Richard Blackford

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alternatively Crotchet

Gustav HOLST (1874-1934)
Concerto for Two Violins and Orchestra Op.49/H175 (1929) [14:54]
St Paul’s Suite Op. 29 No.2/H118 (1913) [12:26]
Brook Green Suite H190 (1933) [6:01]
A Song of the Night for Violin and Orchestra Op.19 No.1/H74 [8:14]
Lyric Movement for Viola and Chamber Orchestra H191 (1933) [11:32]
A Fugal Concerto for Flute, Oboe and Strings Op.40/H152 (1922) [8:26]
Janice Graham (violin), Sarah Ewins (violin), Andriy Viytovych (viola), Anna Pyne (flute), Philip Harmer (oboe)
English Sinfonia/Howard Griffiths
rec. St Clements Church, Islington, London, November 2005
NAXOS 8.570339 [61:33]

I was expecting good things here but by and large I was disappointed. Since the disc largely replicates the running order of Imogen Holst’s old Lyrita LP I thought it wouldn’t be a bad idea to judge the newcomer against the standards set on that disc. You won’t need to dust down your vinyl – it’s out on Lyrita SRCD223.
The Lyric Movement for Viola and Chamber Orchestra is one of the more successful performances. Andriy Viytovych is a good player but neither he nor Howard Griffith really quite summons up the sheer level of atmosphere that Cecil Aronowitz, the ECO and Imogen Holst managed. I was also distracted by the over-prominent flute.
Griffiths is in a tearing hurry in the Brook Green Suite. He’s obviously not the kind of conductor to be seduced by its central movement – which is neither tender nor affectionate – and his off-hand professionalism does little for Holst. The big entries are over-done and this brusque approach also does for the finale. Imogen Holst is steadier and wittier.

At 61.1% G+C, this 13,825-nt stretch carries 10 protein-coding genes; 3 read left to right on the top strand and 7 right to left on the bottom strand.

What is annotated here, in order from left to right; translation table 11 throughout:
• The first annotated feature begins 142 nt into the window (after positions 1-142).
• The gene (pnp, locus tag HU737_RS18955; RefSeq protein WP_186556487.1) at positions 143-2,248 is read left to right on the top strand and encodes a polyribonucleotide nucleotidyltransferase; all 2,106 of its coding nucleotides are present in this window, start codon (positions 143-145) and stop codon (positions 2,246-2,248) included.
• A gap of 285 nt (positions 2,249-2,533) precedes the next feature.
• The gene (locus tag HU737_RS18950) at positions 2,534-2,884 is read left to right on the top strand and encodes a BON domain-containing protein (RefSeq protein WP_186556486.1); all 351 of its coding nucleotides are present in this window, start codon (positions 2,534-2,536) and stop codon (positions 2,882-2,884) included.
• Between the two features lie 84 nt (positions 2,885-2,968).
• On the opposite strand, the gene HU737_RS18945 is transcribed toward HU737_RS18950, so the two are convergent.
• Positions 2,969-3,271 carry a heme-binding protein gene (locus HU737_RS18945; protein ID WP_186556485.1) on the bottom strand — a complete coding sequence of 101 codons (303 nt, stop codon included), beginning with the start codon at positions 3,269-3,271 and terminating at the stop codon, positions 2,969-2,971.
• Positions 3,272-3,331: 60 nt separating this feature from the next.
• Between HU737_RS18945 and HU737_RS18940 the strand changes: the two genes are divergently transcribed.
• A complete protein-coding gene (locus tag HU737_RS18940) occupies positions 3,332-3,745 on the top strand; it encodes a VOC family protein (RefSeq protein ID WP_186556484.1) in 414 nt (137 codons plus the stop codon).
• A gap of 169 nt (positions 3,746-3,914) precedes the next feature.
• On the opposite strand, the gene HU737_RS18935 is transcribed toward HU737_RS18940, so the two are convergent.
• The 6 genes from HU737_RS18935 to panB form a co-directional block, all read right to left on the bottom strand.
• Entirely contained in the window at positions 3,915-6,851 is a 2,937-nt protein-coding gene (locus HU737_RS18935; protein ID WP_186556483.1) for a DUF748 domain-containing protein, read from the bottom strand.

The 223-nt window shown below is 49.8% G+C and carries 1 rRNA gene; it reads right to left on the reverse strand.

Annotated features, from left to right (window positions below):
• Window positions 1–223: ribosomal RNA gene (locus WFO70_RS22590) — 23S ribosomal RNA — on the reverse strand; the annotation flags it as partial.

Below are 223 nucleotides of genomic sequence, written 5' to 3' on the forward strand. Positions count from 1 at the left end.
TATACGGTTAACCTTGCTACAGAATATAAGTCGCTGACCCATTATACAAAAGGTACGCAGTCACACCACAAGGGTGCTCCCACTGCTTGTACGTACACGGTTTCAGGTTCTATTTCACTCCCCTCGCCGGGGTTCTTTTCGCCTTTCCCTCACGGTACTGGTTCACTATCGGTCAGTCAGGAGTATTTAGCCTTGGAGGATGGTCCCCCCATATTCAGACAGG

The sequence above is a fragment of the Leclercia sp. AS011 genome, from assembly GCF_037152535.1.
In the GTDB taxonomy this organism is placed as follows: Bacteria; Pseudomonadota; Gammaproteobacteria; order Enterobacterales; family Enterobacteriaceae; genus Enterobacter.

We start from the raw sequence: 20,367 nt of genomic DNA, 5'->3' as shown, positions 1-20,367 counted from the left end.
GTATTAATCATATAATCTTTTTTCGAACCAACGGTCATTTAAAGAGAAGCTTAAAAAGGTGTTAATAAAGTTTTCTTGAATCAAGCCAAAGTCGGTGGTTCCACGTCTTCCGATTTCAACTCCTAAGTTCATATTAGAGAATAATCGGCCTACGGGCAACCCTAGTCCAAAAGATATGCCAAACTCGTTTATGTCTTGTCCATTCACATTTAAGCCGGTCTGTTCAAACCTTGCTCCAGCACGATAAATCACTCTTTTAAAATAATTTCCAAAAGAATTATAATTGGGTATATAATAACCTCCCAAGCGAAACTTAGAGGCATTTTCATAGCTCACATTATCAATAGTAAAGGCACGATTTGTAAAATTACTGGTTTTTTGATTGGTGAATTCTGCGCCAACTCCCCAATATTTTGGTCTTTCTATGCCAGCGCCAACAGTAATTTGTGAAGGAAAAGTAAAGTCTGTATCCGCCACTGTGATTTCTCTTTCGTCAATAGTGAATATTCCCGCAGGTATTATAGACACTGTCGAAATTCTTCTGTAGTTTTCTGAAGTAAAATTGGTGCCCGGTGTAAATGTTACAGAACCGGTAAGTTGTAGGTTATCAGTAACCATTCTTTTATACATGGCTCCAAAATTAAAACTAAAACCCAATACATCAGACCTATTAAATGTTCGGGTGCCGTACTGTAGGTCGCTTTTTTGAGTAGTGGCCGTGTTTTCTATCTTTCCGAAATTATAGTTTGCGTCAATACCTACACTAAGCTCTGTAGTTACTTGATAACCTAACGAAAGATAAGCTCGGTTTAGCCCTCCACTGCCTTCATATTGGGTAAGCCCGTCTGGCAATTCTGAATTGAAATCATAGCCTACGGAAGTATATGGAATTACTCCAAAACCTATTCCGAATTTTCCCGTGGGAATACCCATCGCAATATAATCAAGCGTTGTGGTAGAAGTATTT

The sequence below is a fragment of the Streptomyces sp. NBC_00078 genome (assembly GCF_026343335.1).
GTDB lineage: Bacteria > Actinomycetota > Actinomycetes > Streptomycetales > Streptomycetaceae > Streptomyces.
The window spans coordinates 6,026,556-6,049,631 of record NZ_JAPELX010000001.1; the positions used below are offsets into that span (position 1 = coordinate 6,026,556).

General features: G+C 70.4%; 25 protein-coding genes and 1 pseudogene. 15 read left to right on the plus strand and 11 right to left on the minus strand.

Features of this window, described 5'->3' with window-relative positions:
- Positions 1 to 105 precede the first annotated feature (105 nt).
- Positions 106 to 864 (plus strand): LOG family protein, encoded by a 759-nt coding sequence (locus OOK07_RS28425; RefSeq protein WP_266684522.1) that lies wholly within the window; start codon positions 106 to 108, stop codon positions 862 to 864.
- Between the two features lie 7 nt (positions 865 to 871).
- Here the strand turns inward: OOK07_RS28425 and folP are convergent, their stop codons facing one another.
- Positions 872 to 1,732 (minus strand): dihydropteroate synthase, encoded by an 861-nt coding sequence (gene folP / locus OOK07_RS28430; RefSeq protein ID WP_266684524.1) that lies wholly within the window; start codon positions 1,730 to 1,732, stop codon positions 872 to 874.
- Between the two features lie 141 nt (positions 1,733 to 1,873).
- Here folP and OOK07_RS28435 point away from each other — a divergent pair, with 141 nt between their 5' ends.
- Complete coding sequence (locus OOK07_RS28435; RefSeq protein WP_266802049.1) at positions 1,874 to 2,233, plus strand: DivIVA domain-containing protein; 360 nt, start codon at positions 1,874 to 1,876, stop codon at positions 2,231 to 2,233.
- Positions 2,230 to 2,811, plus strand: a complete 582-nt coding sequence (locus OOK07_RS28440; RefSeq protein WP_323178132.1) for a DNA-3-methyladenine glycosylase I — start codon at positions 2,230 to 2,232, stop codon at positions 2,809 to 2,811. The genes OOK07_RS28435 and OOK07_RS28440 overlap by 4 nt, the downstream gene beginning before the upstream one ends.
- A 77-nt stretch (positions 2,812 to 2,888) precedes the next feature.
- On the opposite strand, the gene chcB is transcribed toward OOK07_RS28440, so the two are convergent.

It’s déjà vu all over again in the St Paul’s Suite. To be frank I don’t think I’ve ever heard a more perfunctory run-through than this. Surely the answer to treacly go-rounds is not this kind of indifference. The finale’s Greensleeves counter-theme is too fast, dynamics are not graded and the outsize contrasts make mincemeat of the thing.
Not having much luck I turned in mounting desperation to A Fugal Concerto. Yes, this sounded vibrant and forthcoming but no, next to William Bennett, Peter Graeme and co. this sounds, again, less than stellar.  At a steadier tempo the Lyrita crew bring out the witty baroque elements but Griffiths is again too brusque and his soloists lack personality. Everyone concerned makes a right old meal of the Adagio’s pizzicati.
Even the Concerto for Two Violins suffers from this straight-backed and apparently wintry approach. Emanuel Hurwitz and Kenneth Sillito took fourteen and a half minutes over this and the young guns zip by in 11:54. Well, timings aren’t everything and I often favour fast tempi - but not here. I liked the rare A Song of the Night for Violin and Orchestra – did I detect a modicum of affection for the thing?
Even at Naxos’s price I would avoid this and head straight for the Lyrita. The performances there are warmly convincing but lack nothing in spine. These Naxos ones are, I’m afraid, decidedly off-putting.
Jonathan Woolf

British Composers on Naxos page



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